Before you have children, Valentine's Day is usually a holiday that's all about romance. Once babies come into the picture, though, things tend to change. You might not be able to celebrate with an evening out on the town, or want to spend money on flowers, champagne, and fancy chocolates.
Even if you do have romantic plans for Valentine's Day, you'll probably want to celebrate with your children too. Kids love holidays and traditions, and there are lots of fun ways to make Valentine's Day special.
Decorate Your House
You decorate your home for Halloween and Christmas, why not Valentine's Day? Head to your local dollar store for some inexpensive decorations like balloons and streamers, and then let your kids hang them up. You can decorate with items like flowers, ribbons, and tablecloths too.
It's also fun to make your own decorations. Use pink, red, and white construction paper to make paper chains (like the red and green ones that are so popular at Christmas), and then hang them from the ceiling. Or let your children create some heart-themed artwork and hang it on your walls.
Make Handmade Valentine's
You can always buy Valentine's Day cards, but if you've got the time, most kids enjoy making their own. One easy way is to cut a heart out of construction paper and then glue a white paper doilie on top. Let your children decorate these with markers, glitter, stickers, and candy hearts.
You can also find lots of ideas for handmade cards online. Mail these cards to friends and family, or deliver some to a local nursing home and teach your kids how to make Valentine's Day special for someone else.
If you enjoy making crafts, you don't have to stop with handmade cards. For young children, download printable coloring pages. For older children, visit websites like Kaboose and Family Fun to find pictures and descriptions of lots of great craft ideas. If you're looking for harder projects, visit the Martha Stewart website, where you can learn how to make embellished candy boxes or your own heart-shaped soap.
Many games that are childhood favorites can be modified to include a Valentine's Day theme. For example, it's easy to find free printable templates for games like Valentine's Bingo or Tic-Tac-Toe. Make the games even more fun by using those cute little candy hearts in place of chips.
It can also be fun to create your own Valentine's Day Scavenger Hunt by writing clues on paper hearts that lead to a special gift or treat. If you're short on time and looking for something super-easy, let your kids play some of the many Valentine's computer games that are available online.
Head to the Kitchen
Valentine's Day makes a great excuse to indulge in some delicious treats, and cooking and baking provide all kinds of valuable lessons in many aspects of math and reading. Even little children can pour and dump, and older kids can learn to read recipes and measure ingredients. Make some heart-shaped sugar cookies and decorate them with pink frosting and sprinkles. If you prefer chocolate, try making chocolate-covered strawberries or easy homemade truffles.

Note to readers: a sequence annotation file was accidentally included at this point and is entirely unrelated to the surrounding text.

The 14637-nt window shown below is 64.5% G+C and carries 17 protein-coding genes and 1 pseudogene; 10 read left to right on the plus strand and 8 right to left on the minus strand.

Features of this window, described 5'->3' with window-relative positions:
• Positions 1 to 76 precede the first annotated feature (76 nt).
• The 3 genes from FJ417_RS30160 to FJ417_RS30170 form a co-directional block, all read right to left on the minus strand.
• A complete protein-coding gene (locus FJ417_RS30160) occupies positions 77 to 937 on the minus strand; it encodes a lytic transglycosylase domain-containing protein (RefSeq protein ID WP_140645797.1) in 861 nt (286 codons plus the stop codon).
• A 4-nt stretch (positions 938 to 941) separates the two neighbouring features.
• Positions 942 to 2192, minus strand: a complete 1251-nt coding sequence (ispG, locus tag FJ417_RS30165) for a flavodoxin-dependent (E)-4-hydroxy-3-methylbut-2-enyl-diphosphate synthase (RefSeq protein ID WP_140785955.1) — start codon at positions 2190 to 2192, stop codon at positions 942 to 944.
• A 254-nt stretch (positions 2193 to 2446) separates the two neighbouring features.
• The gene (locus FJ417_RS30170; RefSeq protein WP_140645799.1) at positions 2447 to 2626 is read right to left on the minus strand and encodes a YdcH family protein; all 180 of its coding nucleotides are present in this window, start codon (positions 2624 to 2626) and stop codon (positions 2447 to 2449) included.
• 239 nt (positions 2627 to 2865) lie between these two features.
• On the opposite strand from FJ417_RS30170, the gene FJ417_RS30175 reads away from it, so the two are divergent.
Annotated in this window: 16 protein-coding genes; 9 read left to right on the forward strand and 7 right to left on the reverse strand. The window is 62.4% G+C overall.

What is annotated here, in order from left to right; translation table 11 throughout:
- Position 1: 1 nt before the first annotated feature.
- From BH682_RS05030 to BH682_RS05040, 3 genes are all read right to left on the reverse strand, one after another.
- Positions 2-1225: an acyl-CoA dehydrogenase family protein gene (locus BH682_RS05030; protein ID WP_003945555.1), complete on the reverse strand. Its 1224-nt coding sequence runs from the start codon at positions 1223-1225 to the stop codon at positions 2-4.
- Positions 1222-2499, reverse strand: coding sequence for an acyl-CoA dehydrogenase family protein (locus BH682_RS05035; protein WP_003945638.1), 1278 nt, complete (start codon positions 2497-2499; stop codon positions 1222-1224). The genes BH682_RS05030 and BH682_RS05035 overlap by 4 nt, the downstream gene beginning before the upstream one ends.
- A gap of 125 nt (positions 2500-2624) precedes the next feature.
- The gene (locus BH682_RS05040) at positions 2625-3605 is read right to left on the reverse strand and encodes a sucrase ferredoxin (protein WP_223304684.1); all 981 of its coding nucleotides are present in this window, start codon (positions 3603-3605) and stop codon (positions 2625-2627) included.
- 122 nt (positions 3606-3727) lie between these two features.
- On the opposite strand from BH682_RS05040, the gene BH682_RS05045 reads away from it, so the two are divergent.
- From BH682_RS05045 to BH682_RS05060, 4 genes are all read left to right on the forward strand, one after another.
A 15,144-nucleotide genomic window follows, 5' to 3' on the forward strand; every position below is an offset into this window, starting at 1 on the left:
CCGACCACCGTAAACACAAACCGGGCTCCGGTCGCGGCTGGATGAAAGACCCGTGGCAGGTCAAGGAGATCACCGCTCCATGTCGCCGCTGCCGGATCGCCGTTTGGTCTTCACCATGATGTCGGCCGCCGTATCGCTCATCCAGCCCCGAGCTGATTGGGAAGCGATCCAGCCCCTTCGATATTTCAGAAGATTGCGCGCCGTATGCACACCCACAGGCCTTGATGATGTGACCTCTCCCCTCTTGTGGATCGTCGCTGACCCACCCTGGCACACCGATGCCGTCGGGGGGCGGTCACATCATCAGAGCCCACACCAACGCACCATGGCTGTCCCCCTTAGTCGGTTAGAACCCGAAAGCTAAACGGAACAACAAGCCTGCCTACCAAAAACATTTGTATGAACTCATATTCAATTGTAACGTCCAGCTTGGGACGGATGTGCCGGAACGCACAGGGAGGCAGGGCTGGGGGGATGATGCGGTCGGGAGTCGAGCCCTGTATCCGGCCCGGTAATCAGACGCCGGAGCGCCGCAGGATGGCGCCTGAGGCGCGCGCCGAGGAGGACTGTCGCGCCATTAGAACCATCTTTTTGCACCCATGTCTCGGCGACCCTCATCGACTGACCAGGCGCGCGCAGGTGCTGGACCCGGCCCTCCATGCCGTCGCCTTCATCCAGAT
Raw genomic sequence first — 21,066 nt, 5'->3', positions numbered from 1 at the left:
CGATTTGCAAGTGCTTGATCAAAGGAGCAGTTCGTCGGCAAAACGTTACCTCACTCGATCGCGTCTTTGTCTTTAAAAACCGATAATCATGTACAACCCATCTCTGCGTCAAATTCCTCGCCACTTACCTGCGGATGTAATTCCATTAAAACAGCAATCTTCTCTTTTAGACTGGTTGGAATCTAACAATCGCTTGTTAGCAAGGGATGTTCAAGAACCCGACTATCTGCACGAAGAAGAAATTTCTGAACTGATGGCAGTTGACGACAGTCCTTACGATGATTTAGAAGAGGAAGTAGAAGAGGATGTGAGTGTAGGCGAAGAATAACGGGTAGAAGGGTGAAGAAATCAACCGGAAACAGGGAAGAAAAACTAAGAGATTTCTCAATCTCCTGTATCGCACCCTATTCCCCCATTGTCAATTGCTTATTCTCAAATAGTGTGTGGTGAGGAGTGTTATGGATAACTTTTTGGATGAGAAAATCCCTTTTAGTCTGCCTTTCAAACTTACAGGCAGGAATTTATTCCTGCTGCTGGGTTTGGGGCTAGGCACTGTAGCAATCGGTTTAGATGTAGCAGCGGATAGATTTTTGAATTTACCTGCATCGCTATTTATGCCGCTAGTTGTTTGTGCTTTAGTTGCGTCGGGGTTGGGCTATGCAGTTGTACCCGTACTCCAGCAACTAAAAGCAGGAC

And if you're looking for a healthier option, now might be the time to see if your kids will eat this Red Beet and White Bean Hummus. It's hot pink — which makes it perfect for the occasion!
Host a Party
Once you've got the house decorated, the games planned, and the treats prepared, why not host a Valentine's Day party? Invite a few friends or just the stuffed animals. Plan to play some of the games and make some of the crafts listed above, and then serve treats with heart-themed plates, cups, and napkins. Use heart-shaped cookie cutters to make heart-shaped tea sandwiches, and don't forget to mix up a sparkling pink punch.
Start a Tradition
Family traditions provide children with a sense of security and belonging, and are fun and rewarding for the entire family. A tradition can be as simple as having breakfast together and serving heart-shaped pancakes on Valentine's Day morning, or setting aside a special time during the day each year to share the things you love about each other.
Holidays almost always provide a teachable moment, and Valentine's Day is no exception. Explore the legend of St. Valentine and the history of Valentine's Day by reading books from your local library or bookstore. You can also take the opportunity to encourage reading by choosing a few of the many great Valentine's Day books available and reading them with your kids.
Talk About Hearts
Did you know that February is National Heart Month? Take the opportunity and use Valentine's Day to teach your children about the real human heart. The Minneapolis Heart Institute Foundation has many fun and educational links on the Kid's Corner of their website where kids can learn what their heart looks like and how to take care of it.
Depending upon the ages of your children, you could also talk to them about heart disease, and consider setting a good example by donating some of your own time or money to an organization like the American Heart Association.
Tell Your Children You Love Them
This one seems like a no-brainer, right? But sometimes it's easy to assume that our children know that we love them and forget to say the actual words. Even if you tell them every day, tell them again. They're three simple words, but children can never hear them enough. And cards and hearts and candy aside, isn't love what Valentine's Day is really all about?